Last week's shareholder meeting at Toshiba (TOSYY) found support for CEO Nobuaki Kurumatani plunged from 99% a year ago to 58%. Although two funds failed to add five nominees to the board, nominee Yoichiro Imai, co-founder of top Toshiba shareholder Effissimo Capital Management, secured 43% of the vote. These results signal that funds' pressure on Toshiba is unlikely to dampen anytime soon. Effissimo, which controls a 9.9% stake in Toshiba, had lobbied for additional directors, citing bogus transactions the conglomerate disclosed this year as proof of little progress in corporate governance since a major accounting scandal in 2015. Proxy advisers Institutional Shareholder Services and Glass, Lewis & Co took Toshiba's side, claiming the current management team is relatively new and diverse. Toshiba has been facing pressure from activist funds since it sold 600 billion yen ($5.6 billion) of stock to dozens of foreign hedge funds following the bankruptcy of its U.S. nuclear power unit in 2017. Effissimo and other funds own approximately 30% of Toshiba's voting rights, and foreign shareholders constitute about 60%. Toshiba added seven new independent directors last year at the urging of U.S. hedge fund King Street Capital.
In the biggest U.S. energy-related deal of 2020, Ohio-based fuel maker Marathon Petroleum Corp. (MPC) has agreed to sell its gas stations to the owners of the 7-Eleven convenience store chain for $21 billion. The all-cash transaction comes less than one year after Marathon agreed to spin off its Speedway convenience-store chain under pressure from such investors as Elliott Management Corp. Marathon had been close to a deal with Seven & I Holdings Co., the Japanese parent of 7-Eleven Inc., earlier in the year. However, negotiations crumbled in March when the Covid-19 crisis took hold. Sales talks were revived months later with other suitors including Canada's Alimentation Couche-Tard Inc. (ANCUF). The Speedway deal, which includes approximately 3,900 convenience stores, would bring 7-Eleven's retail footprint in North America to nearly 14,000 locations. The agreement is on track to close in 2021's first quarter. Elliott has repeatedly called on Marathon to divide into three businesses—a gas-station chain, a pipeline business, and a fuel-making operation—arguing the integrated model left the company undervalued.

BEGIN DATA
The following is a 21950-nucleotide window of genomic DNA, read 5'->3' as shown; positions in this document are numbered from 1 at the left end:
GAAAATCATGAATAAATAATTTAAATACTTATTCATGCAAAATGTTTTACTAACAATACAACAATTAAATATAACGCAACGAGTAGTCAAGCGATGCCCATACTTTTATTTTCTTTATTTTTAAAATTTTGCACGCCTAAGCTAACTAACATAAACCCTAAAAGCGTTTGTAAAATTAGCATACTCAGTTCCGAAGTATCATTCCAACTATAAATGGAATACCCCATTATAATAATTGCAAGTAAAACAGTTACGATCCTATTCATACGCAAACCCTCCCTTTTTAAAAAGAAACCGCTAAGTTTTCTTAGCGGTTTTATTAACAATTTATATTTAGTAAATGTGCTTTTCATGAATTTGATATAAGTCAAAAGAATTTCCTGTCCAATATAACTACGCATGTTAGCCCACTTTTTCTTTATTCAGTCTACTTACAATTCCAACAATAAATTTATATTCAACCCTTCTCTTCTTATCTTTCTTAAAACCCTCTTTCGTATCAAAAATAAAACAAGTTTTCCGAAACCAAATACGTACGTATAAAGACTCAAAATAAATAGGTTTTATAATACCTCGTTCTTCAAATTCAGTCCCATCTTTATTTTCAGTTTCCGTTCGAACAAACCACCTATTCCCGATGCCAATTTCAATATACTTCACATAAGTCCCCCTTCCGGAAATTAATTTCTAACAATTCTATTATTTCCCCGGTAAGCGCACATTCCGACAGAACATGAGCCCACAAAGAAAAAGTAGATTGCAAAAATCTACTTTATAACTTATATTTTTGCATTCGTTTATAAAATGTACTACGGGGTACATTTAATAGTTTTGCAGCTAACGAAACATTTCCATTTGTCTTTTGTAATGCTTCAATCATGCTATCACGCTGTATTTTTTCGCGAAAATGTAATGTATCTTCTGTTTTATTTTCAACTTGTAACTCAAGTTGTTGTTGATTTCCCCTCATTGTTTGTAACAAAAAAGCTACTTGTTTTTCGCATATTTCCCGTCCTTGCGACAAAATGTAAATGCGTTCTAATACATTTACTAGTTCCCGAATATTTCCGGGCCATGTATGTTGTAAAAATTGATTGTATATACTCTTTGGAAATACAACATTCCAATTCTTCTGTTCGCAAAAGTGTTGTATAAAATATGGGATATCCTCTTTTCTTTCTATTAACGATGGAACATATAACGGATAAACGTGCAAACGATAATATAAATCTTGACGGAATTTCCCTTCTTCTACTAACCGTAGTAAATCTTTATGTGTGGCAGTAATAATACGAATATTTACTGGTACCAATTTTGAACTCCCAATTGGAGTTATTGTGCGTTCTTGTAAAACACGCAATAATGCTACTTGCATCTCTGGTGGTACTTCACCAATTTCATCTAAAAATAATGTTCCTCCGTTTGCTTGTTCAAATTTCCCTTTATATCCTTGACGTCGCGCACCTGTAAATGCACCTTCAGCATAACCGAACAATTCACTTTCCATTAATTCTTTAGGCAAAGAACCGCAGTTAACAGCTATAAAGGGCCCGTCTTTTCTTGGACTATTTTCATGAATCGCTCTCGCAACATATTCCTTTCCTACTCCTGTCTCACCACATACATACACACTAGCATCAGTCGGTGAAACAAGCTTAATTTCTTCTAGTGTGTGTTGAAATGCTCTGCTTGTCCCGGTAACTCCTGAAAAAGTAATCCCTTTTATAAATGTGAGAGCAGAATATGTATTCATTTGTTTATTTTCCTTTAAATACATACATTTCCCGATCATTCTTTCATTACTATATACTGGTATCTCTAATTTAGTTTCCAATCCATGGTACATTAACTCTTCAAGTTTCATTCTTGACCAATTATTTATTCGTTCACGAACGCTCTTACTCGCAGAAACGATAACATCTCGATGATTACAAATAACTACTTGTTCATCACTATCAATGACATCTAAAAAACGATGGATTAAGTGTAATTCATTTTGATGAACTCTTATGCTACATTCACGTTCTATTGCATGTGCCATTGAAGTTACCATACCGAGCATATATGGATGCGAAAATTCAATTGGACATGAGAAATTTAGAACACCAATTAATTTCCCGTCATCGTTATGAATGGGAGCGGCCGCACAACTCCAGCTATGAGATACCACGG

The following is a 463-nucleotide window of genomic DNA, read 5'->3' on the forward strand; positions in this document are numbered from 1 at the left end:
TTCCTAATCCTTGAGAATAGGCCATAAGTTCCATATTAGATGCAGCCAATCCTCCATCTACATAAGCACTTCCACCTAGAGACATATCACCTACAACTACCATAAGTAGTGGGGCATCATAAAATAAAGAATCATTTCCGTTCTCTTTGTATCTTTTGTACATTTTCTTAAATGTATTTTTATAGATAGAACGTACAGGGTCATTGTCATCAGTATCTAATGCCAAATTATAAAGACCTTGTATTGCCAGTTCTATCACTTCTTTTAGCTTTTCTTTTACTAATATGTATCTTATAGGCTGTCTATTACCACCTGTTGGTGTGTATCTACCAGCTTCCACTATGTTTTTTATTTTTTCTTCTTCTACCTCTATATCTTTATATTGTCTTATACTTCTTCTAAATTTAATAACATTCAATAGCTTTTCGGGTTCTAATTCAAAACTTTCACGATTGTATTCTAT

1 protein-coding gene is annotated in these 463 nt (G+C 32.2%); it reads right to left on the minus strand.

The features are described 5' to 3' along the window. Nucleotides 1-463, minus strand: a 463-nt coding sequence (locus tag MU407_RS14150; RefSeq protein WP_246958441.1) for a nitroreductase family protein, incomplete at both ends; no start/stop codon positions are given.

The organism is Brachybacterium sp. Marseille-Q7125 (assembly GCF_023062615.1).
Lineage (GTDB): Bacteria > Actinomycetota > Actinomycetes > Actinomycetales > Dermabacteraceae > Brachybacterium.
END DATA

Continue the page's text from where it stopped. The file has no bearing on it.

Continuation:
Swedish-based Cevian now owns 8.5% of British education publisher Pearson (PSO), up from 7% two weeks ago, making it the company's third-largest investor. Cevian looks to invest in companies like Pearson that seem to be either undervalued or underperforming compared to their full potential. The investor has said Pearson is yet to fulfil its full potential under outgoing boss John Fallon. Pearson has seen its shares decline 56% since Fallon took over in 2013. The company last week said its search for a new chief executive was "well advanced" as it seeks to reassure investors ahead of a leadership change in December. Due to pandemic-related school closures, Pearson has seen a 17% plunge in sales for the six months to June 30. Pearson recorded an adjusted operating loss of £23 million for the first half of 2020, down from an operating profit of £144 million a year earlier. Cevian hopes that growth in Pearson's digital operations could portend well for future strength. The publisher saw higher demand for digital learning products such as online degrees during lockdown, and now predicts a bounceback in the second half of the year as demand for educational resources rebounds. Cevian has said Fallon's successor should have a "clear track record of shareholder-value creation," suggesting it would not back an insider candidate.
Quarz Capital Management has been engaging with several listed companies in Singapore, including Sabana REIT (SBBSF). The fund manager recently increased its stake in Sabana REIT, which is merging with ESR-REIT, to 5%, but also implied in a Business Times report that the offer price was too low. Quarz wants Teckwah Industrial to return more cash to shareholders to address its lack of cash discipline and operational efficiency. The investor boosted its stake in Teckwah to more than 6% in April after pushing it to more than 5% last December. Last April, Quarz called on CapitaLand (CLLDY) to merge its two hospitality trusts because Ascendas Hospitality Trust was undervalued due to its "suboptimal size." Ascendas completed its merger with the larger Ascott REIT in December to form Ascott Residence Trust. Also last April, Quarz recommended that Singapore Post (SPSTF) sell its U.S. e-commerce businesses, but after failing to find acceptable offers, Jagged Peak and TradeGlobal have filed petitions for Chapter 11 relief. At Sunningdale Tech, Quarz has called for the reporting of one-off costs separately from core net profit and returning more cash to shareholders. The investor says its less than 5% stake in Sunningdale, when combined with affiliates, gives it a "sizable position" in the company.